These are just some of the speakers and topics that the Post-Capitalism Conference will offer. There will be twenty sessions over four days, and none of them will be competing against other sessions. If you are interested to know more about the Conference and the wide range of the topics provided by the experts who can think out of the box, go to the Cooperation Humboldt website to find out more. It will be an excellent opportunity for our small community in Northern California, especially those who imagine a better tomorrow, to tune in and broaden their perspective of a post-capitalist world.
In terms of the economics and the organization of life, one of our significant failings is a failure to address the question of scale and appropriateness of scale. The notion of scale gives us a lens that, by looking through it, we see a vision of more convivial and ecological ways of development and economic growth that is much more rooted in cultural and traditional practical knowledge and experience. The Post-Capitalism Conference is an excellent occasion that will help to tamper with the narrative of capitalism to create our own narrative; an ecological and sustainable narrative that is diverse and inclusive, acknowledges the history of the landscape and its people, respects the environment, and appreciates mother Earth and all her inhabitants.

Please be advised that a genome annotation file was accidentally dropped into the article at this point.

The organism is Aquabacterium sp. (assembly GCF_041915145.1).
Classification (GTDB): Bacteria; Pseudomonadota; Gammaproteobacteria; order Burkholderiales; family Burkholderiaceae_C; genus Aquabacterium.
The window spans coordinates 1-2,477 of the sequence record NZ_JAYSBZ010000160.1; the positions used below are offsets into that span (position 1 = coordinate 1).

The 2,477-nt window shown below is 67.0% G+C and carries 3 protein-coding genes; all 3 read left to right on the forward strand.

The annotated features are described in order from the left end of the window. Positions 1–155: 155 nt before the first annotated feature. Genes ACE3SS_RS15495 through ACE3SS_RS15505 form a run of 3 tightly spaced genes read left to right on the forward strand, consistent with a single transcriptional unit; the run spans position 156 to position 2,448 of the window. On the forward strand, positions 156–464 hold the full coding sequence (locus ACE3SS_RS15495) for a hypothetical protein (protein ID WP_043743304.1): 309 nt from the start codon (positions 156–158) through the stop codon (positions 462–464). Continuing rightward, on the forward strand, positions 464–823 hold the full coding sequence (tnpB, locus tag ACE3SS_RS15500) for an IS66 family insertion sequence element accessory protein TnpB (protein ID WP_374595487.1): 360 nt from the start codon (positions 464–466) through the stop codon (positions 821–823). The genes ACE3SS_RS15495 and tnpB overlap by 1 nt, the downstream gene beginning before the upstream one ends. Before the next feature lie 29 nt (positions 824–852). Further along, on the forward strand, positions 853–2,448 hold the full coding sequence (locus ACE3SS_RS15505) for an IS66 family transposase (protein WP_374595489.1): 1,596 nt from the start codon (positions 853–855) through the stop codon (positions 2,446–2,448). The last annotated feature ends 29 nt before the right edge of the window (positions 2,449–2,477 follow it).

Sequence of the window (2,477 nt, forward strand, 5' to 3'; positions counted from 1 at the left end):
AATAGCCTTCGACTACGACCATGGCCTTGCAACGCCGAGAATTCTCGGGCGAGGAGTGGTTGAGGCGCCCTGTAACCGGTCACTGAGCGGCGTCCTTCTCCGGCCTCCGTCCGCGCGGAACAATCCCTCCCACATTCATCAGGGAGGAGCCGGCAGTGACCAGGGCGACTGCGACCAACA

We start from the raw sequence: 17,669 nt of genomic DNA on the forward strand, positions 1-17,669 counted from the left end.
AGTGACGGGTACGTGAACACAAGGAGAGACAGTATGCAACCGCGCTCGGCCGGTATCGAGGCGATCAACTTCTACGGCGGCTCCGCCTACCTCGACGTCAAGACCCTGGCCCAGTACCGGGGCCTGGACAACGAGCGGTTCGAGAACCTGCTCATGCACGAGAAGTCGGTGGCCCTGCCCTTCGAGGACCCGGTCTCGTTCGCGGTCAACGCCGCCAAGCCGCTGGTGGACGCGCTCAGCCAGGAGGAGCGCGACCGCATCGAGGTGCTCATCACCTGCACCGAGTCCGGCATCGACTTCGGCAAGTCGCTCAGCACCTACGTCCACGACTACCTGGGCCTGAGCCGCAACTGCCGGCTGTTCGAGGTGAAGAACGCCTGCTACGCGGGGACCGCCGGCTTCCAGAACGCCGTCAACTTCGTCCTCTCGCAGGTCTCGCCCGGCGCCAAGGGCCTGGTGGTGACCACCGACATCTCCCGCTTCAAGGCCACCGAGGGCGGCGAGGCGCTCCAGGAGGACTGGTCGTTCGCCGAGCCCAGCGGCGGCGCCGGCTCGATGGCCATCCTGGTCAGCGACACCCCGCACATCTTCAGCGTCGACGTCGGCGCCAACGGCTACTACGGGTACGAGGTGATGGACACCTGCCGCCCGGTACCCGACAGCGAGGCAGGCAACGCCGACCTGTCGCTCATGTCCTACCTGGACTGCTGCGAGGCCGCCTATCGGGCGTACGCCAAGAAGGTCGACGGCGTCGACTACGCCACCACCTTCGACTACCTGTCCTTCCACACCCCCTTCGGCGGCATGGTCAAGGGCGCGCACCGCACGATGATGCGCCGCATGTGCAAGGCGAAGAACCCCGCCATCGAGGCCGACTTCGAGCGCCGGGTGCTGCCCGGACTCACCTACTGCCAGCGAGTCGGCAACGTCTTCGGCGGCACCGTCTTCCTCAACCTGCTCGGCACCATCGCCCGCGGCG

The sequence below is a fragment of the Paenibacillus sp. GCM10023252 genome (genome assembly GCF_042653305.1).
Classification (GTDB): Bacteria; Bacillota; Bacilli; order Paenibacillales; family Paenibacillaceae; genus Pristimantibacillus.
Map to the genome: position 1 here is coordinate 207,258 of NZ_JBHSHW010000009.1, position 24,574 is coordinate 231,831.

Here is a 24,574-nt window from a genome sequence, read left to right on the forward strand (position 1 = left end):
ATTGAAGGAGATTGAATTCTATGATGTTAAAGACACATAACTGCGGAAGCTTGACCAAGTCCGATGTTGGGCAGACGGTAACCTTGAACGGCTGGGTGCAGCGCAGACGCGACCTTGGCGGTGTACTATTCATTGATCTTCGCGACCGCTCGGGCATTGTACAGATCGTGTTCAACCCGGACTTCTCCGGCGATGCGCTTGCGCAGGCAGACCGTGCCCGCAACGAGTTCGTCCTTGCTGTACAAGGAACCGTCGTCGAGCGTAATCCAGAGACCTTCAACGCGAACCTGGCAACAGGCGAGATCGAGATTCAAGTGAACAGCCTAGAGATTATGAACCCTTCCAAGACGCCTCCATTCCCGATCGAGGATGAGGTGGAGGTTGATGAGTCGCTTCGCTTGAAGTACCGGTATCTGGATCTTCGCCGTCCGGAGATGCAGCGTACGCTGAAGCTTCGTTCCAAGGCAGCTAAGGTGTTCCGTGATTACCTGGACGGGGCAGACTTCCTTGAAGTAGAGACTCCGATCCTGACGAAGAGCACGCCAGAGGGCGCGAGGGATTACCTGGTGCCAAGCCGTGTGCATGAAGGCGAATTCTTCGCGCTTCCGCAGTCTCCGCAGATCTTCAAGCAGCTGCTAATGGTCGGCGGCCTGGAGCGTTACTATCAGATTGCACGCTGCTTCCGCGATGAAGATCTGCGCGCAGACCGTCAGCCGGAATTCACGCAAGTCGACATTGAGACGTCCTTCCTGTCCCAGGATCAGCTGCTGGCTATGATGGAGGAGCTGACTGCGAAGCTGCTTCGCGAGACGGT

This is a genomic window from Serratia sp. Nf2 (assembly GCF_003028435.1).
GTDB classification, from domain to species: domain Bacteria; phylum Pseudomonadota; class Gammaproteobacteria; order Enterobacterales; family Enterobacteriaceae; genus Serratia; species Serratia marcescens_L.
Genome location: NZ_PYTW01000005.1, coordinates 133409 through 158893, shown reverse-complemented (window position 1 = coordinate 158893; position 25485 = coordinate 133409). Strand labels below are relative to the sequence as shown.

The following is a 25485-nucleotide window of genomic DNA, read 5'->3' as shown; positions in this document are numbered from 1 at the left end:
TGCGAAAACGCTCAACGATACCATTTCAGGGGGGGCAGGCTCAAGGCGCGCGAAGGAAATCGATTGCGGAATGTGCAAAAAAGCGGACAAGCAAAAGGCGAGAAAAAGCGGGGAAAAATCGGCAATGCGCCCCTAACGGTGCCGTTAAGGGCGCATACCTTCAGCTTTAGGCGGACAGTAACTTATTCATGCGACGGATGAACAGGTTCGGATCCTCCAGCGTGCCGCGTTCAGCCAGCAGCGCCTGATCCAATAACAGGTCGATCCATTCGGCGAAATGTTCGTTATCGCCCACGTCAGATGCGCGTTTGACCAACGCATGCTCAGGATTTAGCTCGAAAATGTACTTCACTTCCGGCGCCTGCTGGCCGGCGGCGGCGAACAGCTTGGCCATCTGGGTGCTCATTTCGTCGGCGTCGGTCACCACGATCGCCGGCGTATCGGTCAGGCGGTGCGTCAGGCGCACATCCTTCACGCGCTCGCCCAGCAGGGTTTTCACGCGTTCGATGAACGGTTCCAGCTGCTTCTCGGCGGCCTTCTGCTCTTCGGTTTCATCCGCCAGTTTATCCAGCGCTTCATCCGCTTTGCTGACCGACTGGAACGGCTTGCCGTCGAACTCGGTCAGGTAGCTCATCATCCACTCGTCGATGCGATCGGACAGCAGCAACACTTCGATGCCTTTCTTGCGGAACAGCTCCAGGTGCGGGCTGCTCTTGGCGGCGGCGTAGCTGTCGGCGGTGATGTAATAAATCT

I am looking forward to participating in the virtual conference together to enjoy this mental latticework and to discover the pearl of worldly wisdom.
Onward to the world we deserve!